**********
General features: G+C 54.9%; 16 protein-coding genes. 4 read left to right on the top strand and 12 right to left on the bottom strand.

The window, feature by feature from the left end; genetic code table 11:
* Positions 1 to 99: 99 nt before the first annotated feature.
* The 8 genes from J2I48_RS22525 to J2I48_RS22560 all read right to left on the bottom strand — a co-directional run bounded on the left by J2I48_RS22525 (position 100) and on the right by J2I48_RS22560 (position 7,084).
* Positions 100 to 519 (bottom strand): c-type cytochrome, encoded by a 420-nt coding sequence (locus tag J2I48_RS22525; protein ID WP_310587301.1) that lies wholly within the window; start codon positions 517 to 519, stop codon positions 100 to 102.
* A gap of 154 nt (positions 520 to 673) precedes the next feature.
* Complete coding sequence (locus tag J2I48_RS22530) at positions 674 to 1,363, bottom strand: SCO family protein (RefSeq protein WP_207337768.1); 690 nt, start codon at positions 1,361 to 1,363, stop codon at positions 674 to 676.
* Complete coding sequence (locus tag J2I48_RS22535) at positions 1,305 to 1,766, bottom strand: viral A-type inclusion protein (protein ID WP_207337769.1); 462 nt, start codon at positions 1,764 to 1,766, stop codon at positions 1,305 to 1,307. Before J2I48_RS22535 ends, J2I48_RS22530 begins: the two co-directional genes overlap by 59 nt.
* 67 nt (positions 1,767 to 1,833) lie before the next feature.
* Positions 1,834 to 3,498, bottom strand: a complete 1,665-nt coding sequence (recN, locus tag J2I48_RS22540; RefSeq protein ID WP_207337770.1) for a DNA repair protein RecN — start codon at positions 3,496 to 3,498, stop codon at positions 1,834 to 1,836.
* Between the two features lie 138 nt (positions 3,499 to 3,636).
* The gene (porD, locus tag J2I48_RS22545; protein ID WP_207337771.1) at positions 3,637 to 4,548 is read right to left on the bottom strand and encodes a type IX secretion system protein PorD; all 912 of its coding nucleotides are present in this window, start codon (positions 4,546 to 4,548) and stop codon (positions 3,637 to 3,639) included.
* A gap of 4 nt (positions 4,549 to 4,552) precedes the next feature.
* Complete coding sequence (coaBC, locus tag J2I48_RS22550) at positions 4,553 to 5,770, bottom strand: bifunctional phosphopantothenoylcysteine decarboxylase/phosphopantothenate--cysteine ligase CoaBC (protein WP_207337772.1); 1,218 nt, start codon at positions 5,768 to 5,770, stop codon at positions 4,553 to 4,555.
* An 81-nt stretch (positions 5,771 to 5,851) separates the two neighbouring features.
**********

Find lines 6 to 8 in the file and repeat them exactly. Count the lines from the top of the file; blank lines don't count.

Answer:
* A gap of 154 nt (positions 520 to 673) precedes the next feature.
* Complete coding sequence (locus tag J2I48_RS22530) at positions 674 to 1,363, bottom strand: SCO family protein (RefSeq protein WP_207337768.1); 690 nt, start codon at positions 1,361 to 1,363, stop codon at positions 674 to 676.
* Complete coding sequence (locus tag J2I48_RS22535) at positions 1,305 to 1,766, bottom strand: viral A-type inclusion protein (protein ID WP_207337769.1); 462 nt, start codon at positions 1,764 to 1,766, stop codon at positions 1,305 to 1,307. Before J2I48_RS22535 ends, J2I48_RS22530 begins: the two co-directional genes overlap by 59 nt.